aesthetic” in this expert and invigorating
guide to the field’s profound humanness.
Landscapes of Change: Innovative
Designs and Reinvented Sites. By
Roxi Thoren. 2014. Timber, $34.95
Thoren illuminates new approaches
to landscape architecture in response
to today’s most challenging infrastructure problems, celebrating visionary
landscape architects and more than two-dozen stunning, forward-looking sites
that incorporate and highlight natural
systems within urban, suburban, and
On Architecture: Collected Reflections
on a Century of Change. By Ada
Louise Huxtable. 2008. Walker, $20
Huxtable long reigned as America’s
premier architecture critic, and all her
expertise, acumen, and graceful incisiveness are on display in this retrospective
collection of her insights into the works
of Le Corbusier, Mies van der Rohe, Alvar
Aalto, and Louis Kahn—as well as her
skewering of “Skyscrapers Gone Wild.”
Richard Nickel: Dangerous Years; What
He Saw and What He Wrote. By Richard
Cahan and Michael Williams. 2015.
CityFiles, $60 (9780991541836).
Architectural photographer Richard Nickel dedicated his life to
documenting, with artistic richness and
at increasing risk, the glorious yet imperiled buildings of Louis Sullivan, and
to protesting the rampaging destruction
of urban renewal, an ultimately fatal
mission beautifully chronicled here in
Nickel’s magnificent photographs and
meticulously reproduced letters, notes,
The Flatiron: The New York Landmark
and the Incomparable City That Arose
with It. By Alice Sparberg Alexiou. 2010.
St. Martin’s/Thomas Dunne, $15.99
Alexiou, whose grandfather was once a
co-owner of the Fuller Building, the New
York landmark known as the Flatiron,
recounts a tale of architectural innovation and the larger-than-life personalities
responsible for this iconic structure, including the visionary architect and urban
designer Daniel Burnham.
A History of Architecture in 100
Buildings. Ed. by Dan Cruickshank.
2015. Firefly, $39.95 (9781770855991).
Cruickshank takes readers on an enlightening trip through time and space
to visit 100 structures representing key
moments in the history of world architecture in both essays and striking color
photographs, making for a concise, vivid,
knowledgeable, and impassioned guide.
The House with Sixteen Handmade
Doors: A Tale of Architectural
Choice and Craftsmanship. By Henry
Petroski. 2014. Norton, $27.95
Prolific author and civil engineer
Petroski takes an unusually intimate approach to architecture in this investigation
into the history, design (secret passageway
and all), crafting, and occupation of an
old house he bought in Maine.
How Architecture Works: A Humanist’s
Toolkit. By Witold Rybczynski. 2013.
Farrar, $27 (9780374211745).
Architect and outstanding architectural writer Rybczynski takes palpable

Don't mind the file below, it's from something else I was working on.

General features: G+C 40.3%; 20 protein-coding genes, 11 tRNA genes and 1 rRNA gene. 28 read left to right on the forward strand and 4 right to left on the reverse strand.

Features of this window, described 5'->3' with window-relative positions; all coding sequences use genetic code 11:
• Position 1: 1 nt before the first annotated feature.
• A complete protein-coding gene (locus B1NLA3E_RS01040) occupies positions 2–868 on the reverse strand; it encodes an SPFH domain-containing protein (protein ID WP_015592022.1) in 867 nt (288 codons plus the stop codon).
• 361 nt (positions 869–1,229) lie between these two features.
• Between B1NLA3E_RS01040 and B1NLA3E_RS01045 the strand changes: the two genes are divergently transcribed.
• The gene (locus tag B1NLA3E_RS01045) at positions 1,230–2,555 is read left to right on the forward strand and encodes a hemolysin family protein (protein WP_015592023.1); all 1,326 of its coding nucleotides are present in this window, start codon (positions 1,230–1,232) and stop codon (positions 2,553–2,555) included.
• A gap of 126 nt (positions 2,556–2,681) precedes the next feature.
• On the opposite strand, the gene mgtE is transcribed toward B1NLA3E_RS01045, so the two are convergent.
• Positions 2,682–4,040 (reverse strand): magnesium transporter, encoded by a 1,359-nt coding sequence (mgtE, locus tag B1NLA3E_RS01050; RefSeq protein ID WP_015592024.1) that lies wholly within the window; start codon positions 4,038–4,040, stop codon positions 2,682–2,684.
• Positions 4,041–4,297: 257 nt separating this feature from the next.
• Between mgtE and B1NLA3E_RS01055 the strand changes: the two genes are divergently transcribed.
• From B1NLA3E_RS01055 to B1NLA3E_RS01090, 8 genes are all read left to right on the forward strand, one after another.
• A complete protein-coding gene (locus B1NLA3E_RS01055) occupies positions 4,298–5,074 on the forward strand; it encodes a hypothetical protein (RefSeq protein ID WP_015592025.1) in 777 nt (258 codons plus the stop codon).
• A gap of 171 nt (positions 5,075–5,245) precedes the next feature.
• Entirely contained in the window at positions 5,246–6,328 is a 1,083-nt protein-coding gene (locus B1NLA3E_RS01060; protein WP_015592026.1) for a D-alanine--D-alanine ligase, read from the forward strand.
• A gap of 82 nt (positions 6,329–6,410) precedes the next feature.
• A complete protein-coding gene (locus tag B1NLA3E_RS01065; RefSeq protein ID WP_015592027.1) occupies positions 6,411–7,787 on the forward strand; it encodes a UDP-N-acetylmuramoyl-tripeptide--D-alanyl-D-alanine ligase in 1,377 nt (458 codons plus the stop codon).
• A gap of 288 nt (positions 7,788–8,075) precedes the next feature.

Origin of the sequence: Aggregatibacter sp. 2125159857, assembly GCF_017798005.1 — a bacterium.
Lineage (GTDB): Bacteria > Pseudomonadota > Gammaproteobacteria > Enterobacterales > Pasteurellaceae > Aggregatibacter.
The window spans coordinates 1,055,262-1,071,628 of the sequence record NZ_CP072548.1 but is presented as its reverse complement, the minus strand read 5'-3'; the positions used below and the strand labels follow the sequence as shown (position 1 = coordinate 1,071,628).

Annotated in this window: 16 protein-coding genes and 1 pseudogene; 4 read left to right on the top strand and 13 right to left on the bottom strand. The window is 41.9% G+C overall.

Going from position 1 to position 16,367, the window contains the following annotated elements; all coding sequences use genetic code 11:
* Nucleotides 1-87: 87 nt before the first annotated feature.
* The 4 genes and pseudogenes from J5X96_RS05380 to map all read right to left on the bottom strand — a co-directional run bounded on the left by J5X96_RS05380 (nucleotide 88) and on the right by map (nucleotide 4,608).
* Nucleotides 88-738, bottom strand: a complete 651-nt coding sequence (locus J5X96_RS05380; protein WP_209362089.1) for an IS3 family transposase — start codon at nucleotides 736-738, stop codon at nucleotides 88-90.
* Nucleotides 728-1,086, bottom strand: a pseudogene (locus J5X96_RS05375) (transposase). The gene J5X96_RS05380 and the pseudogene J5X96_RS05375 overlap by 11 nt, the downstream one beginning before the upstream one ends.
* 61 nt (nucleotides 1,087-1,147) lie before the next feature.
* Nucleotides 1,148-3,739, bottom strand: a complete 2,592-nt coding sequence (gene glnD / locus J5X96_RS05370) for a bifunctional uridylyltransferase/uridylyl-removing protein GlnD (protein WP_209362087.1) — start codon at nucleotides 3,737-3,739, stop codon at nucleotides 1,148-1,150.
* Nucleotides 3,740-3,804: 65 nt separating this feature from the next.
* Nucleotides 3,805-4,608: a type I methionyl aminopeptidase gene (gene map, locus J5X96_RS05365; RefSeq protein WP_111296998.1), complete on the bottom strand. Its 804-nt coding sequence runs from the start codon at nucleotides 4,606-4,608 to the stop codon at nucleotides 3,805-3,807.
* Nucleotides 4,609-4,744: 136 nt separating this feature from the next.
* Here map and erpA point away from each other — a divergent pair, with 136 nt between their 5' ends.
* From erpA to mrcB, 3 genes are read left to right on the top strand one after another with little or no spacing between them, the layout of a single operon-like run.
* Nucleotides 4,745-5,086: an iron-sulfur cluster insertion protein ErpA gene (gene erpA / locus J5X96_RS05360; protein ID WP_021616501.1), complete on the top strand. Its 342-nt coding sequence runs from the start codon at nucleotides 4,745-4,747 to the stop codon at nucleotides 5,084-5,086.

pleasure in revealing the complex, often
contradictory demands of architecture,
illuminating “the practical as well as the
Terror and Wonder: Architecture
in a Tumultuous Age. By Blair
Kamin. 2010. Univ. of Chicago, $32
Pulitzer Prize–winning architecture
critic Kamin begins this crisp, smart,
and witty collection with the architectural decimation of 9/11 and Hurricane
Katrina, then examines what followed,
from a plague of generic commercial
and residential buildings and the foreclosure epidemic to buoyant successes,
including Jeanne Gang’s “singular”
Aqua Tower and the “blooming of green
Triumvirate: McKim, Mead &
White; Art, Architecture, Scandal,
and Class in America’s Gilded Age. By
Mosette Broderick. 2010. Knopf, $40
Broderick tells the complex and, by
turns, diligent and torrid life stories
of three adventurous and determined
Gilded Age architects––Charles McKim,
William Mead, and Stanford White, who
created American grandeur from the
Why We Build: Power and Desire
in Architecture. By Rowan Moore.
2013. HarperDesign, $19.99
Architecture resides at the intersection
of wealth, power, and art. No wonder it
can engender hubris. In his account of
why architects and, to some extent, their
clients build what they do, brash and
entertaining architecture critic Moore
both praises and condemns buildings
the world over.
Clockwise from lower left:
Jane Jacobs, from the cover of
Robert Kanigel's Eyes on the
Street; from the cover of Henry
Petroski's The House with Sixteen Handmade Doors; from
the cover of Dan Cruickshanks'
A History of Architecture in 100
Buildings; Louis Kahn drawing from the cover of Witold
Rybczynski's How Architecture
Works; photo by Richard Nickel
from Richard Cahan and Michael Williams' Richard Nickel;
from the cover of Landscapes
of Change; cover photo from
Building Art; from the cover of
Landscapes of Change.